In just a few weeks, K will graduate from 8th grade. One of her last assignments is to write a graduation speech. Each of the 8th graders writes a speech and delivers it to the children and parents of their homeroom class. Afterwards, two are selected to be shared at the ceremony itself. K decided to write hers on the theme of facing fears and how she and others did this during middle school. It’s a lovely speech containing just the right combination of reflection and comic relief with the FDR quote, “The only thing we have to fear is fear itself,” thrown in for good measure.
When we searched on-line to make sure she had captured the quote accurately, we found one of his other quotes, “Courage is not the absence of fear, but rather the assessment that something else is more important than fear.” K chose the classic, well-known quote but this other one really struck a chord with me. As I think about it, it could be my parenting manifesto, if, in fact, I’m even using the word manifesto properly. In case I’m not, I mean my motto, only bigger than that.
I was afraid when we started the adoption process. Afraid that no birth parents would choose us. Afraid that if they did, they’d change their minds. Afraid about the lack of control I would have in pre-natal care. Afraid about the lack of control I had in everything. I was afraid but we went forward any way because the possibility that I would never be a mother was so much worse. K’s birth mother did choose us, and she didn’t change her mind, and her pre-natal care was fine, and control is over-rated. K was ours and I could stop being afraid.
Yeah, except then there was the first night in the hotel. We fed K and changed her and watched her breathe. When morning finally arrived, I was so grateful we had all survived. Until I realized we needed to do it again and again and again. So I took a deep breath and took it one day at a time. Being K’s mom was more important than being afraid.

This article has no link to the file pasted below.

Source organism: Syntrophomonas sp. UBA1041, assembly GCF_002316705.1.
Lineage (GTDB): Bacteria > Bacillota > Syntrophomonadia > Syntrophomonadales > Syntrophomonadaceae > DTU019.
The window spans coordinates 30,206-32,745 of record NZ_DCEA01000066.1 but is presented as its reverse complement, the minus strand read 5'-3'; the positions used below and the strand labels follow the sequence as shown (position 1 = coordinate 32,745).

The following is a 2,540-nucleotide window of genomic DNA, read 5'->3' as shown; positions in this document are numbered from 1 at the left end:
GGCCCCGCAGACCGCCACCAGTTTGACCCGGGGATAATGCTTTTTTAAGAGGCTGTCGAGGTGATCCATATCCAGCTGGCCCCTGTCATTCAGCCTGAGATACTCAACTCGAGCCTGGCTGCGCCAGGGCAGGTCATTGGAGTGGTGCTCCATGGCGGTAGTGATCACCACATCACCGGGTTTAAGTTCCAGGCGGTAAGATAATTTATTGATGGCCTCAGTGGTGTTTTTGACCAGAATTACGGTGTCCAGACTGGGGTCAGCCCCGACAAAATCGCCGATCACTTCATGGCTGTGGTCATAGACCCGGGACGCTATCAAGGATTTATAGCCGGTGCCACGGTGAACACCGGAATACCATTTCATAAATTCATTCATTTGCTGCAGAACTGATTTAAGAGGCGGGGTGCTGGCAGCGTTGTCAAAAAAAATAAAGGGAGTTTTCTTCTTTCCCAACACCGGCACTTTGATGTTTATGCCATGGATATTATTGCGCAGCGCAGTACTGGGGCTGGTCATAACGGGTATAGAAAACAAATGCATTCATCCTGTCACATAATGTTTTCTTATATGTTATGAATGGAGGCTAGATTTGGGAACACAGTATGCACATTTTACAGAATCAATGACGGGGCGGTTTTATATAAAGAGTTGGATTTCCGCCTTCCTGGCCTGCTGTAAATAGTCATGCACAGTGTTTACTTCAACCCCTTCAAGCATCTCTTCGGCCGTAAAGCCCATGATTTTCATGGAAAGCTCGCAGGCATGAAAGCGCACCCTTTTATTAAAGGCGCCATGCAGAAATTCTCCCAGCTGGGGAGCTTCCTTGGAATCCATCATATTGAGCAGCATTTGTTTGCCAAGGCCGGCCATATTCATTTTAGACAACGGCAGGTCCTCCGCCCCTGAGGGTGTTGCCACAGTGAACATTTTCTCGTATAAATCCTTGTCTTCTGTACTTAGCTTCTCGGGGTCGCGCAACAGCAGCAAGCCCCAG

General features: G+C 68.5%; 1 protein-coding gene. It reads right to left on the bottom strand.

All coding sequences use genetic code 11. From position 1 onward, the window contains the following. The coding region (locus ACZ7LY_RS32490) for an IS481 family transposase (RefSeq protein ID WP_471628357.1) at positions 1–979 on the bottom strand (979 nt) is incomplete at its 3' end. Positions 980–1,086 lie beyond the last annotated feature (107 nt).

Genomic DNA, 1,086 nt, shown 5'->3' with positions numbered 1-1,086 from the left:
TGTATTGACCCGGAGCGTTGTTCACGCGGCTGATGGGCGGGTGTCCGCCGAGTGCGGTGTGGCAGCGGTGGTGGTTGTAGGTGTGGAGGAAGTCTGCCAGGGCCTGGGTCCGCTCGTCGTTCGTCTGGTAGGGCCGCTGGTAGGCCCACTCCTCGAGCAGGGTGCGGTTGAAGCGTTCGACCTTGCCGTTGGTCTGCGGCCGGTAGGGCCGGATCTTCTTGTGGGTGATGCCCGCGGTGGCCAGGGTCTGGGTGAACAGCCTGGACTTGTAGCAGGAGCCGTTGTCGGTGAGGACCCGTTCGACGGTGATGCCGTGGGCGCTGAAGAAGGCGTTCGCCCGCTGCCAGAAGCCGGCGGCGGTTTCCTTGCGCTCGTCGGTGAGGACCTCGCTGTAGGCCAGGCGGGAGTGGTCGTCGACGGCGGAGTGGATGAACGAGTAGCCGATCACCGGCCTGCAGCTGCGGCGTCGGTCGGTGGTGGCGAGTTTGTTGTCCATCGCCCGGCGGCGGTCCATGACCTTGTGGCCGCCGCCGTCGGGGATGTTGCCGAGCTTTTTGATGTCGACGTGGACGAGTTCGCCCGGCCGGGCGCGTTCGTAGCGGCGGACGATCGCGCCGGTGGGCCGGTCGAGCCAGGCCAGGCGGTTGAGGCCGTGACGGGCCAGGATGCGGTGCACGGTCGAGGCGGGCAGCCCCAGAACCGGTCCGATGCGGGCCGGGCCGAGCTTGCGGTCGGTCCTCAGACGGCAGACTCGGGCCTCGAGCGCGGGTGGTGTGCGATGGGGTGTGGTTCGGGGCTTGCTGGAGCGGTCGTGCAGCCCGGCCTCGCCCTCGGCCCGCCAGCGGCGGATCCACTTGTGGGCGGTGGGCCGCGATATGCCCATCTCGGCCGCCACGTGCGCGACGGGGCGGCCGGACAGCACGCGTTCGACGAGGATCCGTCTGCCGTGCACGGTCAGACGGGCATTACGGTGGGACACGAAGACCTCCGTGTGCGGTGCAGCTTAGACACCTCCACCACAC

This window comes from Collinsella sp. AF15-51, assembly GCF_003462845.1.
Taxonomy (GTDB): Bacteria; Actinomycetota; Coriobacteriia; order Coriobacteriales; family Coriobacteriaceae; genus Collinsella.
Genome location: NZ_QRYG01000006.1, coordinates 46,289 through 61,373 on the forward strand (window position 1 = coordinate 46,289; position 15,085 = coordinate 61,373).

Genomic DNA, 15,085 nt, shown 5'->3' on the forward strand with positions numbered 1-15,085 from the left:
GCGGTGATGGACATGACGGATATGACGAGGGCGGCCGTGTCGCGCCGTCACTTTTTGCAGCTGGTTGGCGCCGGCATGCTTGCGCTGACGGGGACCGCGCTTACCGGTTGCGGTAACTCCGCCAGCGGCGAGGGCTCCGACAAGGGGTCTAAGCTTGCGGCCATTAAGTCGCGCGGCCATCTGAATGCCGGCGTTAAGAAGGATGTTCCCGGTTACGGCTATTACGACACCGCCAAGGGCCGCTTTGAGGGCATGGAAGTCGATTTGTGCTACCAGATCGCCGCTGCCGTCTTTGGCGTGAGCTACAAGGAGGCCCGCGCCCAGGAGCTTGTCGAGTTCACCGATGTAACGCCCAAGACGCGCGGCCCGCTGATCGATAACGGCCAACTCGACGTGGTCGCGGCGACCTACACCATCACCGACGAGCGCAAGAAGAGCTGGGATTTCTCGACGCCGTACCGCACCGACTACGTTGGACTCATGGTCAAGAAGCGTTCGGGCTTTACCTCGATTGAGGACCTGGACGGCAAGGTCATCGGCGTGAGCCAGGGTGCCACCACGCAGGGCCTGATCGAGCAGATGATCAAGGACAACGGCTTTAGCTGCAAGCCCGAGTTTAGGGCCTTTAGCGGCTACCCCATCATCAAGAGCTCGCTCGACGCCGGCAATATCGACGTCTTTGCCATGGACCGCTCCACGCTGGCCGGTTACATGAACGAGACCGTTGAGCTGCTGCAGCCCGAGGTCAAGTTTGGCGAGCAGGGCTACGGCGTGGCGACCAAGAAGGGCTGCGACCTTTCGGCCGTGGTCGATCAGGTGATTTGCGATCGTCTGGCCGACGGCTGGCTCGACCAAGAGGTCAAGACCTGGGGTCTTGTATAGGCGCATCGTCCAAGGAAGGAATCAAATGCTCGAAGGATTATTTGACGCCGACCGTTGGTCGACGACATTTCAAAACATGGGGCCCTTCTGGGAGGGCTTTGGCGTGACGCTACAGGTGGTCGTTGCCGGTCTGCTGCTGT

Then there was K’s first fall. We were at my parent’s house and I was right next to her. She tottered and fell and I couldn’t catch her in time. K was fine and I was in tears. I looked at my mom and dad and said “I tried to catch her and I couldn’t.” My dad, the father of 5 and grandfather of more, shook his head and said, “That’s the first fall of many. You’re going to have to pace yourself.” My dad was a wise man who said many wise things but “you’re going to have to pace yourself” is one of my favorites. When my fear for K outweighs my courage, I try to pace myself.
And now K’s graduating from middle school. She goes places without us. Her friends’ parents are no longer exclusively people I’ve known for years. There are middle school boys. Cars are in her not-so-distant future. Next year, there will be high school boys. As much as I’d like to erect stone walls on either end of our street, I have to smile and let her go. I don’t have to like it and I can still be afraid but I have to let her go. I like to think that FDR and my dad would be proud.